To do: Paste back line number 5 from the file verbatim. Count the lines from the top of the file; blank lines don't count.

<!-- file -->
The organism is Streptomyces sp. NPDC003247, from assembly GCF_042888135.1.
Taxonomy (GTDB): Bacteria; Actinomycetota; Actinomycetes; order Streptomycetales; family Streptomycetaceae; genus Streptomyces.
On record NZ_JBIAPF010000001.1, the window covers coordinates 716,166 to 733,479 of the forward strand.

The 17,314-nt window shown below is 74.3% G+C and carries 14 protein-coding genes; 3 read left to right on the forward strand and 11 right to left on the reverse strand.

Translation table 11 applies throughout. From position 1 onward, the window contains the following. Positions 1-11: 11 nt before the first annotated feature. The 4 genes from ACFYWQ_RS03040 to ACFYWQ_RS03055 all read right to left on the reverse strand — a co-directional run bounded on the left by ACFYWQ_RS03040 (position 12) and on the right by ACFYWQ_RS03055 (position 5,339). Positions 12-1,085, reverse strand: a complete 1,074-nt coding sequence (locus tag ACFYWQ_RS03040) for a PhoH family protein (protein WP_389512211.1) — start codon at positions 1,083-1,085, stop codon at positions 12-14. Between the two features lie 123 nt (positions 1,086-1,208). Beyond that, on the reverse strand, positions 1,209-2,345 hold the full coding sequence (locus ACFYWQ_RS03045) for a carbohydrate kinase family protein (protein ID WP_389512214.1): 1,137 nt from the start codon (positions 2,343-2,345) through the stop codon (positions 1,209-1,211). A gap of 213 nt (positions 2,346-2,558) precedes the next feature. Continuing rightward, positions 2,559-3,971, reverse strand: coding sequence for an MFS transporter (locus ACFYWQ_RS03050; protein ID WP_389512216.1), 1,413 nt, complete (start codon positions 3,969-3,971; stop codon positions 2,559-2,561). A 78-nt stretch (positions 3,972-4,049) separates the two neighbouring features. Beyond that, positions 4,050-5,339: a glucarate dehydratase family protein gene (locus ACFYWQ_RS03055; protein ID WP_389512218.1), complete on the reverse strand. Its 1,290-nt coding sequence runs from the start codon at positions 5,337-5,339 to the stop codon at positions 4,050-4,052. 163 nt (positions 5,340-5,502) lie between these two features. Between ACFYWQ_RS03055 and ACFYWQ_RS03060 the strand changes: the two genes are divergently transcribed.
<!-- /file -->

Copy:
Translation table 11 applies throughout. From position 1 onward, the window contains the following. Positions 1-11: 11 nt before the first annotated feature. The 4 genes from ACFYWQ_RS03040 to ACFYWQ_RS03055 all read right to left on the reverse strand — a co-directional run bounded on the left by ACFYWQ_RS03040 (position 12) and on the right by ACFYWQ_RS03055 (position 5,339). Positions 12-1,085, reverse strand: a complete 1,074-nt coding sequence (locus tag ACFYWQ_RS03040) for a PhoH family protein (protein WP_389512211.1) — start codon at positions 1,083-1,085, stop codon at positions 12-14. Between the two features lie 123 nt (positions 1,086-1,208). Beyond that, on the reverse strand, positions 1,209-2,345 hold the full coding sequence (locus ACFYWQ_RS03045) for a carbohydrate kinase family protein (protein ID WP_389512214.1): 1,137 nt from the start codon (positions 2,343-2,345) through the stop codon (positions 1,209-1,211). A gap of 213 nt (positions 2,346-2,558) precedes the next feature. Continuing rightward, positions 2,559-3,971, reverse strand: coding sequence for an MFS transporter (locus ACFYWQ_RS03050; protein ID WP_389512216.1), 1,413 nt, complete (start codon positions 3,969-3,971; stop codon positions 2,559-2,561). A 78-nt stretch (positions 3,972-4,049) separates the two neighbouring features. Beyond that, positions 4,050-5,339: a glucarate dehydratase family protein gene (locus ACFYWQ_RS03055; protein ID WP_389512218.1), complete on the reverse strand. Its 1,290-nt coding sequence runs from the start codon at positions 5,337-5,339 to the stop codon at positions 4,050-4,052. 163 nt (positions 5,340-5,502) lie between these two features. Between ACFYWQ_RS03055 and ACFYWQ_RS03060 the strand changes: the two genes are divergently transcribed.